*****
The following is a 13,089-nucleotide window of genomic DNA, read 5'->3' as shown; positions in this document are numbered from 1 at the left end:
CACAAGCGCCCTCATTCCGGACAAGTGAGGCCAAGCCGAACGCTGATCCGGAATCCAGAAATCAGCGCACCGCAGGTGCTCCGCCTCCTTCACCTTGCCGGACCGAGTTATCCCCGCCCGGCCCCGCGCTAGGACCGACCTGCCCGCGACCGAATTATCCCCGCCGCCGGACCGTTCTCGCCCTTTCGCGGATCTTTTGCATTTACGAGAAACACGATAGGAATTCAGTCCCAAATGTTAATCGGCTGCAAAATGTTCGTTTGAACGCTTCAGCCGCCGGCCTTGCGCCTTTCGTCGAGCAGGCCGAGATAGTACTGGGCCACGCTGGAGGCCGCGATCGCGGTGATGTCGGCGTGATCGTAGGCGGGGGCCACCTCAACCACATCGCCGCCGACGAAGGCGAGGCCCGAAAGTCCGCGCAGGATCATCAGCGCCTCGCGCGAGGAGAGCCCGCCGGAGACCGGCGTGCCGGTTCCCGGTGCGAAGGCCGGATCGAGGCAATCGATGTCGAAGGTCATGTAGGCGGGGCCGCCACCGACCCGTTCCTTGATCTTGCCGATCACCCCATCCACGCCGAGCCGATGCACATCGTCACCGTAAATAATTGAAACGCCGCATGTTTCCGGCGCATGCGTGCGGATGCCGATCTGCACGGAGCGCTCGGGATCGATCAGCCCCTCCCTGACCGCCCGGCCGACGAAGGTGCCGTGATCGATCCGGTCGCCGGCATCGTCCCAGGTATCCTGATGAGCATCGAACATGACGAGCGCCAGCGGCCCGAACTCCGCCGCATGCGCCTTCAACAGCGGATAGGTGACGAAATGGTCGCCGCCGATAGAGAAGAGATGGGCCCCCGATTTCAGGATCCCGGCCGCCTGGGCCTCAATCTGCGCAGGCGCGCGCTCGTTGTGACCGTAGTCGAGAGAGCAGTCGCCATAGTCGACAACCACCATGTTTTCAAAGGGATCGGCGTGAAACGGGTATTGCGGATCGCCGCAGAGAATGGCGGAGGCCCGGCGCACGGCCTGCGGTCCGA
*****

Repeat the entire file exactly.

The following is a 13,089-nucleotide window of genomic DNA, read 5'->3' as shown; positions in this document are numbered from 1 at the left end:
CACAAGCGCCCTCATTCCGGACAAGTGAGGCCAAGCCGAACGCTGATCCGGAATCCAGAAATCAGCGCACCGCAGGTGCTCCGCCTCCTTCACCTTGCCGGACCGAGTTATCCCCGCCCGGCCCCGCGCTAGGACCGACCTGCCCGCGACCGAATTATCCCCGCCGCCGGACCGTTCTCGCCCTTTCGCGGATCTTTTGCATTTACGAGAAACACGATAGGAATTCAGTCCCAAATGTTAATCGGCTGCAAAATGTTCGTTTGAACGCTTCAGCCGCCGGCCTTGCGCCTTTCGTCGAGCAGGCCGAGATAGTACTGGGCCACGCTGGAGGCCGCGATCGCGGTGATGTCGGCGTGATCGTAGGCGGGGGCCACCTCAACCACATCGCCGCCGACGAAGGCGAGGCCCGAAAGTCCGCGCAGGATCATCAGCGCCTCGCGCGAGGAGAGCCCGCCGGAGACCGGCGTGCCGGTTCCCGGTGCGAAGGCCGGATCGAGGCAATCGATGTCGAAGGTCATGTAGGCGGGGCCGCCACCGACCCGTTCCTTGATCTTGCCGATCACCCCATCCACGCCGAGCCGATGCACATCGTCACCGTAAATAATTGAAACGCCGCATGTTTCCGGCGCATGCGTGCGGATGCCGATCTGCACGGAGCGCTCGGGATCGATCAGCCCCTCCCTGACCGCCCGGCCGACGAAGGTGCCGTGATCGATCCGGTCGCCGGCATCGTCCCAGGTATCCTGATGAGCATCGAACATGACGAGCGCCAGCGGCCCGAACTCCGCCGCATGCGCCTTCAACAGCGGATAGGTGACGAAATGGTCGCCGCCGATAGAGAAGAGATGGGCCCCCGATTTCAGGATCCCGGCCGCCTGGGCCTCAATCTGCGCAGGCGCGCGCTCGTTGTGACCGTAGTCGAGAGAGCAGTCGCCATAGTCGACAACCACCATGTTTTCAAAGGGATCGGCGTGAAACGGGTATTGCGGATCGCCGCAGAGAATGGCGGAGGCCCGGCGCACGGCCTGCGGTCCGA